The Giants cruised to a 24-3 win over the Redskins in Week 4 despite Barkley missing the game with an ankle injury. New York wouldn’t have won without their second-year running back on Sunday. Barkley had 22 carries for 189 yards, including a 67-yard touchdown in the first quarter, during which he juked safety Montae Nicholson out of his shoes. Barkley was effective in the passing game, too, finishing with four catches for 90 yards, including a 33-yard touchdown on which he was left wide open on a seam route, and a 51-yard gain on a screen pass that set up another score. Barkley has 359 yards rushing in two career games at FedEx Field.

Hail: Steven Sims Jr.

Terry McLaurin had another strong game, with a team-leading seven catches for 86 yards, but the less-heralded Sims continued his own impressive rookie campaign with six catches for 64 yards and a pair of touchdowns. Offensive coordinator Kevin O’Connell continues to find creative ways to get Sims involved beyond catching passes from his slot position. Two plays before he caught his second touchdown, Sims flipped the ball to wide receiver Kelvin Harmon as part of a double-reverse that ended with Harmon completing a pass to running back Chris Thompson for an 11-yard gain. McLaurin, meanwhile, needs 81 yards receiving against the Cowboys to reach 1,000 for the year and eight yards to break Gary Clark’s Redskins rookie record of 926 yards in 1985.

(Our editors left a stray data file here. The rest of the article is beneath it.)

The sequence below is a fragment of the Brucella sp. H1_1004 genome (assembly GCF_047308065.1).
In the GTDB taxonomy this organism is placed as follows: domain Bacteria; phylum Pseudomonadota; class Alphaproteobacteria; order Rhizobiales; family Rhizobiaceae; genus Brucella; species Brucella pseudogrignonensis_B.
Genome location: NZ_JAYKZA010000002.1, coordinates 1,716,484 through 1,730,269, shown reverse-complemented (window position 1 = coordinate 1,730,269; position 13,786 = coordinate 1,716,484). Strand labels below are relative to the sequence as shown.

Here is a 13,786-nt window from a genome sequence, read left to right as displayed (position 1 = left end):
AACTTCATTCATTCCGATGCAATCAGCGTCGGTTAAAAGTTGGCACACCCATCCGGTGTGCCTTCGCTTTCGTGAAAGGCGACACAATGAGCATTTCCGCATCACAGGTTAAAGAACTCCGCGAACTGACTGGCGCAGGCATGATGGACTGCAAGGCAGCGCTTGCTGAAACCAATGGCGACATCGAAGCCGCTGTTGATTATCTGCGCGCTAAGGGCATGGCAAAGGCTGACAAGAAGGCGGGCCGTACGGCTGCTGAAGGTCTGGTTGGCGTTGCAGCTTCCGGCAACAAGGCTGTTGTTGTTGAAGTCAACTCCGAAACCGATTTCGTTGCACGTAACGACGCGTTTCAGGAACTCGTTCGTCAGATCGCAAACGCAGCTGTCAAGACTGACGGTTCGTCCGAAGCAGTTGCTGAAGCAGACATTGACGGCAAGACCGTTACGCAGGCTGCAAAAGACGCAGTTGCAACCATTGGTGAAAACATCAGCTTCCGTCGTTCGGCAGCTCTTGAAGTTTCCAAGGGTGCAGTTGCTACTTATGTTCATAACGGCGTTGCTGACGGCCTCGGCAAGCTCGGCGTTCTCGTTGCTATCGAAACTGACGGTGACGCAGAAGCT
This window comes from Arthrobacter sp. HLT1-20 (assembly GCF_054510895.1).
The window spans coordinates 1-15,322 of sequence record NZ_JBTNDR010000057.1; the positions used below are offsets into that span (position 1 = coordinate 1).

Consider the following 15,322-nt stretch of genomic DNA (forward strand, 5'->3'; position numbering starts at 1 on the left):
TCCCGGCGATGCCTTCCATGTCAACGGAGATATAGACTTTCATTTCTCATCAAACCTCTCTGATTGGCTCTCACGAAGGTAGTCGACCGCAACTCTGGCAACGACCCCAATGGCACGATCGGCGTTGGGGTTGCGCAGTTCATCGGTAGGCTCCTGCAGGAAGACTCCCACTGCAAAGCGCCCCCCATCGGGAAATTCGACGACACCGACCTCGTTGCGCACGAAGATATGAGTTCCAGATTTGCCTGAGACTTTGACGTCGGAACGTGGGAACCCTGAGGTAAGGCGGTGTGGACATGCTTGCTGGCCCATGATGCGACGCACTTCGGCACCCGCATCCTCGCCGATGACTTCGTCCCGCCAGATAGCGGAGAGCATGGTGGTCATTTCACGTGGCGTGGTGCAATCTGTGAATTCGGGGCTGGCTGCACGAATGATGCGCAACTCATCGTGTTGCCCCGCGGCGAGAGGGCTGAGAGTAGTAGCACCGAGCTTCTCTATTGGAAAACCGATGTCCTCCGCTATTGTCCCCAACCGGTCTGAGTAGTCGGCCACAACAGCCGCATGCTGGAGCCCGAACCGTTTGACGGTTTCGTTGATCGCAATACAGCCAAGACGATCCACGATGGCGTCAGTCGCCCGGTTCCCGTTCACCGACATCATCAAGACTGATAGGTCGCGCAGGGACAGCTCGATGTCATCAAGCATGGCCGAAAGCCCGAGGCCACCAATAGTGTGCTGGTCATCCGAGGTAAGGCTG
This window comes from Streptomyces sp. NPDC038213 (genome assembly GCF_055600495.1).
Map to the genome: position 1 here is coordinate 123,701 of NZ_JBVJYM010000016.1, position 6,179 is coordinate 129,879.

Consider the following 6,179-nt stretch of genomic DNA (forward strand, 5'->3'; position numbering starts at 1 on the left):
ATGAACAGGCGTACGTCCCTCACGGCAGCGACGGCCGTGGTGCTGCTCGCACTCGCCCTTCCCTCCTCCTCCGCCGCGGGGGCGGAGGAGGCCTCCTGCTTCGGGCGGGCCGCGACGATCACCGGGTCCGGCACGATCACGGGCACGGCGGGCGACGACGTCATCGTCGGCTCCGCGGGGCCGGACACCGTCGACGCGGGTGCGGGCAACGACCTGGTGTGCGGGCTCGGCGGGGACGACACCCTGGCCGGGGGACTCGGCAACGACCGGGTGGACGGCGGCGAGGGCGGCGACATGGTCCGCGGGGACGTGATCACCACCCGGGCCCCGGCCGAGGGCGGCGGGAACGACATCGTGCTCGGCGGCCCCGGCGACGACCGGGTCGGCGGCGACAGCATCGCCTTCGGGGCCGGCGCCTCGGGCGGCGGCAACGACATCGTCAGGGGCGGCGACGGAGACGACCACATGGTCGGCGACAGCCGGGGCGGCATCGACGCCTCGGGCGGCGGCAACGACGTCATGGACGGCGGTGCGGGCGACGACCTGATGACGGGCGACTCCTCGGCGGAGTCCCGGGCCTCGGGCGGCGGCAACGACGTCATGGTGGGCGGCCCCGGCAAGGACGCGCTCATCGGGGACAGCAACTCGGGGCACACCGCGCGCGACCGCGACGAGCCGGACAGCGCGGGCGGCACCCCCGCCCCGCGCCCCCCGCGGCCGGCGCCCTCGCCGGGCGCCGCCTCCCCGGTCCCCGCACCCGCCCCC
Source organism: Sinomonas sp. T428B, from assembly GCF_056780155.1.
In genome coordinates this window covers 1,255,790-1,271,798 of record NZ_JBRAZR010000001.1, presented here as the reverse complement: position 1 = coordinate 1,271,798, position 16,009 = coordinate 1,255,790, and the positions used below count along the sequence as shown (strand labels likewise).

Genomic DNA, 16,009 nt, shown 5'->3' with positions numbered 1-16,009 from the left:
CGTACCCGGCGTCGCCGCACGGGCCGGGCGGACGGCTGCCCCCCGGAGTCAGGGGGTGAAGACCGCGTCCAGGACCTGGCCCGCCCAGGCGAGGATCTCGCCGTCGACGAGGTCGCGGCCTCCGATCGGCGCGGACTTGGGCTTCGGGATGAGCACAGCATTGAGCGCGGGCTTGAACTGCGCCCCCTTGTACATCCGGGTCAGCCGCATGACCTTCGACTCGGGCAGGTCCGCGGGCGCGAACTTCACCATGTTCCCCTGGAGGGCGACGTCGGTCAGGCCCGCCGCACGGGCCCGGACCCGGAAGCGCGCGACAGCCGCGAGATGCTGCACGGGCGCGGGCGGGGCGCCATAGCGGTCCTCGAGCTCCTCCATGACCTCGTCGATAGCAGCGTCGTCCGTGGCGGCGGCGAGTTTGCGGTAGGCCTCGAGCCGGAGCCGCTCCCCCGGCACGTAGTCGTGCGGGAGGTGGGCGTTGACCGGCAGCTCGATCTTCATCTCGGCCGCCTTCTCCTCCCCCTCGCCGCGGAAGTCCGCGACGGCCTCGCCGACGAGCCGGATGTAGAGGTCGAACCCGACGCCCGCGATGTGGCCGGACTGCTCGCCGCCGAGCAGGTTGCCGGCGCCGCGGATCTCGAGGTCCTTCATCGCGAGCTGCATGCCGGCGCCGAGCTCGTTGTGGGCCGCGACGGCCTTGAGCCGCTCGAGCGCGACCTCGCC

Fail: Home-field advantage

Trailing by seven with 6:27 remaining in regulation, the Redskins were backed up at their own 1-yard line. As Keenum and the Washington offense huddled, a member of New York’s defensive line encouraged the crowd in the end zone to make some noise before giving the sign for a safety. It’s not every day you see a visiting player asking for more crowd noise, but such is life at FedEx Field these days, where Redskins fans are used to being outnumbered. At least Washington didn’t have to resort to a silent count, as the Los Angeles Chargers reportedly did in a home game against the Raiders on Sunday.

Hail: Hentges

Hale Hentges, rather. The rookie tight end entered the game with two catches in limited action this season. He doubled that total against the Giants, hauling in a six-yard pass from Haskins in the second quarter for the first touchdown catch of his career and making a diving 22-yard catch on a throw by Keenum to extend the Redskins’ game-tying, 99-yard drive.

Fail: Pat Shurmur’s challenge record

The Giants’ coach is 0 for 7 on challenges this season after officials upheld an incomplete pass ruling that he challenged early in the second quarter. Even Jay Gruden and Bruce Allen think that’s impressive.

Read more on the Redskins:

Redskins rally after Dwayne Haskins leaves with an injury, only to lose in OT

Dwayne Haskins avoids serious injury, gets locker room visit from Daniel Snyder

Three takeaways from the Redskins’ 41-35 loss to the Giants

The key moments from Washington’s latest loss, including Kaden Smith’s game-winning TD

Bill Callahan on Redskins’ decision not to go for two: ‘Our defense had an opportunity to make a play’